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By Charles Vernon
From Tucson, AZ
Jul 27, 2012

GO, you make a lot of good points, but I am not under the impression that people are constructing and falling on "bomber multi-piece anchors," and that's certainly not the only way that makes sense. With all of the bolts near good gear these days, I get the impression that folks will frequently place a piece a foot or so above a good bolt and take practice falls on that. Another way to do it would be loading up a crack with several pieces *without* equalizing them--you'd still learn what individual pieces can do, but with a lot of backup.

I agree with most of your other points, though.


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By chris_vultaggio
Jul 27, 2012
Chris Vultaggio leads the title route at Five and Dime in Yosemite. <br /> <br />Photo by Bill Roehrich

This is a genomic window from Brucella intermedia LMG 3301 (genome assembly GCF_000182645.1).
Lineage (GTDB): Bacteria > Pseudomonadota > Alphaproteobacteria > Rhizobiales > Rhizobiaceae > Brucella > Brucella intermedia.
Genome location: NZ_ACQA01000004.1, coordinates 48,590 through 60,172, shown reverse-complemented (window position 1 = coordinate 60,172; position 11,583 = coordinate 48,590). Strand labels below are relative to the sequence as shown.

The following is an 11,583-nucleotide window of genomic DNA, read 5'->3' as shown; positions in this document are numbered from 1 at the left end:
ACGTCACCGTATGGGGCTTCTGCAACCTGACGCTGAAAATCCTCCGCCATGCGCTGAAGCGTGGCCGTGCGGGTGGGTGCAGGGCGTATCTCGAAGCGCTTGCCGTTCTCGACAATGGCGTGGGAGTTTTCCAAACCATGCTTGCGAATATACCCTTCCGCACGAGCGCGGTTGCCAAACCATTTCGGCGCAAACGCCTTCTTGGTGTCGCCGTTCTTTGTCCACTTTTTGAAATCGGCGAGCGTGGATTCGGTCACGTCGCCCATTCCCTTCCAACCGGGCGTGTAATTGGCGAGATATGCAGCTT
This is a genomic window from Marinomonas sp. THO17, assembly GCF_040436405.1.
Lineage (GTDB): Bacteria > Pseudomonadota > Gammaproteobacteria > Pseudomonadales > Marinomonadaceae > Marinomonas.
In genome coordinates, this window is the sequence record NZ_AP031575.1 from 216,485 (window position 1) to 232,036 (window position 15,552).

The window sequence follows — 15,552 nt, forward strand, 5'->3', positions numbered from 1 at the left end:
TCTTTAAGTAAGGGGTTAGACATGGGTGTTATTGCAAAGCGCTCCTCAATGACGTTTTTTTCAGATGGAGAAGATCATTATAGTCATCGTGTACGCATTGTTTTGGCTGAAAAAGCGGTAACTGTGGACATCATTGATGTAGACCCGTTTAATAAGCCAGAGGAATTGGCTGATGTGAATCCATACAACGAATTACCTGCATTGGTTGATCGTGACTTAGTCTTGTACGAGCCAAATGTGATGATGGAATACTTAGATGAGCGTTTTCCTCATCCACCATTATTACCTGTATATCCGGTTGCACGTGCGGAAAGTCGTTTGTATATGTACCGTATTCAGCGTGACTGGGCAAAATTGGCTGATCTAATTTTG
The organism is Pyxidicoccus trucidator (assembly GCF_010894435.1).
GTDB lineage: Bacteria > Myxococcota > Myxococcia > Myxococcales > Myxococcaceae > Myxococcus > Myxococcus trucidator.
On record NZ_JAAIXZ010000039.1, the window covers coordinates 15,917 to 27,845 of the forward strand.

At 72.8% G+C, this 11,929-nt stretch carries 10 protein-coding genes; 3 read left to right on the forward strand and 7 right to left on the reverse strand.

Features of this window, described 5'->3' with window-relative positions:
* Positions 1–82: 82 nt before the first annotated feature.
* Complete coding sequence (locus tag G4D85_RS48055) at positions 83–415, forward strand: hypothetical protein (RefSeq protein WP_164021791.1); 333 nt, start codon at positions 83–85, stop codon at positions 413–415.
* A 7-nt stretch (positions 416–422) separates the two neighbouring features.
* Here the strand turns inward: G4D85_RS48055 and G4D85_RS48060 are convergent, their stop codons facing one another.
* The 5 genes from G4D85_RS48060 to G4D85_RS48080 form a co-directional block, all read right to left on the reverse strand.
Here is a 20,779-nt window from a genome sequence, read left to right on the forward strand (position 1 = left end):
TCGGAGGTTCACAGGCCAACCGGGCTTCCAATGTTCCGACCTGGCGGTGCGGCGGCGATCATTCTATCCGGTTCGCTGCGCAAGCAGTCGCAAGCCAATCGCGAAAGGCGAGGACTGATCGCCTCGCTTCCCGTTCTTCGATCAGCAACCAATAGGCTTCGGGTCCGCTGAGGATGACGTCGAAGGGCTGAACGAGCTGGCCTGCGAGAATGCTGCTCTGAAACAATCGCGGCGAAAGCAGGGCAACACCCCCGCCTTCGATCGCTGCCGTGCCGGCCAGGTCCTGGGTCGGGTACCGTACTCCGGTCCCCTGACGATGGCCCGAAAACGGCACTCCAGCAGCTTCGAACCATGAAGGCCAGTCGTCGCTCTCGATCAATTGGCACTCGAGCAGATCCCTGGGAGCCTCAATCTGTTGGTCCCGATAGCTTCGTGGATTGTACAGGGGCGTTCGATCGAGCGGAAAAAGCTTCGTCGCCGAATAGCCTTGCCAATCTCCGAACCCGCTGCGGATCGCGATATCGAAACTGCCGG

Lot of opinions in here, I'll throw mine into the mix.

Leave it to a mentor - mine knew when it was time to push me to the point of falling (when he was confident in my gear) and I've done the same for climbers I've helped along the way.

When I feel someone I'm mentoring has very solid gear, but is being held back by the fear of falling, I send them on something they're most likely going to take a safe fall on with good gear. Think slightly overhanging territory with a bomber cam at chest level but hard moves.

I'll coach them through as they climb, and belay, giving them a little extra confidence.